My father used to travel a lot during his working life. That is when we learned about Bitter Orange Marmalade and it became one of my favorite bread spread for breakfast.
As not native English you first have to learn the difference between marmalade and jam as for the rest of the world marmalade is marmalade – from what ever fruits it is made of.
Still one has to know that what we commonly know as Orange Marmalade is actually made from bitter oranges or Seville oranges.
In my garden I have planted both types of oranges a few years ago. And even though I planted them the same year, my orange tree is delivering oranges almost every year whereas the bitter orange did not even try to develop flowers.
But after – I think – five years or so and the threat of cutting it off if it does not deliver, this year it rewarded me with several beautiful fruits. One should not say that plants do not understand what you tell them!
So I finally got the chance to make my homemade Bitter Orange Marmalade, which turn out so delicious that I most definitely want to share it with you. Searching the internet for an adequate recipe I found only marmalade made with loads of sugar. As the fruit itself is really bitter I understand the necessity of using a lot of sugar but I found a way to reduce the amount and still getting the sweetness needed.
From my last trip to my home country Germany I brought a preserving sugar from Dr. Oetker 2:1 with Stevia as sweetener. If you use this kind of sugar you normally do not need to add any extra sugar to make a jam from other fruits. I first tried out to make the marmalade the way recommended on the package but realized during cooking that bitter oranges are far too bitter. Still, with this kind of preserving sugar you can reduce the normal amount of sugar to approximately half.
If you make marmalade make sure that you use biologic bitter oranges with untreated peel, as you want to use it as well. Usually the peels of oranges and other citric fruits are treated with E230 or E233, a chemical ingredient to preserve the fruit from rotting. Even if the fruit has been fertilized biologically and sold as such, it does not mean that the peel has not been treated. Ask you grocery store to be sure that they are untreated as you cannot wash off the chemicals.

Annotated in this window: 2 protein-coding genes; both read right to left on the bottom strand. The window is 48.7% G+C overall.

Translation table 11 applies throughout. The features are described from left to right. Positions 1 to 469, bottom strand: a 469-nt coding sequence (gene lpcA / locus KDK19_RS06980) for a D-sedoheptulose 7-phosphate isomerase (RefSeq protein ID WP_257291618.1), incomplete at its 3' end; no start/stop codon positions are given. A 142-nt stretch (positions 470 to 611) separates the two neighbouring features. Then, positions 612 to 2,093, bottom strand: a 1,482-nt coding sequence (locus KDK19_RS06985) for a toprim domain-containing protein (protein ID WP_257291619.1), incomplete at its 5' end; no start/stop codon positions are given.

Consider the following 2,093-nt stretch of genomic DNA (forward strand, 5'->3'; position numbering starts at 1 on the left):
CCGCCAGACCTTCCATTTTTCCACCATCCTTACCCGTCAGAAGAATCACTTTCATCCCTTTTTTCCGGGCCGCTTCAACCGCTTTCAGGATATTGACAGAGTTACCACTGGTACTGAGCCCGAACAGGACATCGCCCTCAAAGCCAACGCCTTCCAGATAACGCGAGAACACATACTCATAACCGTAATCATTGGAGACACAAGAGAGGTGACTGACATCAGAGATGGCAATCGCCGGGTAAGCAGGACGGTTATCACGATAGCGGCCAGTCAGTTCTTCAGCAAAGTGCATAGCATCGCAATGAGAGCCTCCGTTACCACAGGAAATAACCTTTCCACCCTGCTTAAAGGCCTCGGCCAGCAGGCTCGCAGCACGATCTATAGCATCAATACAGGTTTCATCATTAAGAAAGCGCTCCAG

How to prepare:
Place a small plate into your fridge or freezer. Prepare 4-5 jars (appr. 250 gr filling quantity) with boiling water.
Wash the bitter oranges and lemons, cut into halves and add together with the water in a large pot. The fruits should be covered with water. Close the lid and bring to boil on high.
Let boil on medium heat for 2 hours.
Pass the fruits through a sieve, keeping back the water. The water should be reduced to approximately 900-1000 ml. Give back the water to the pot. If necessary add some water.
Let cool the peels a bit to be able to be handled. Remove the pulp from the bitter oranges with the help of a spoon, set the peels aside. Add all pulp and the lemons to the water, bring to boil again and let cook on medium heat for another 10 minutes with open lid.
Cut the peels of the bitter oranges in fine stripes, set aside.
Place a clean towel in a sieve and add the pulps, keeping back the liquid again. Twist and squeeze the towel well to get all the liquid out from the pulps.
Add the liquid in a clean pot and let cool until less then lukewarm. When the liquid has cooled down add the sugar and the preserving sugar and stir well until dissolved completely. Add the peel.
Bring to boil on high, steering continuously. Let cook bubbly 5-10 minutes. Eventually defoam. To control if the marmalade has cooked enough, take the plate from the fridge or freezer a add half a teaspoon of the marmalade on it. If the liquid is stocking on the plate it is ready.
Remove the pot from the heat and fill the marmalade into the clean, hot jars. Make sure that the edges of the glass stays clean. Close well and let stand on a kitchen towel upside down for app. 30 minutes. Then turn around and let cool.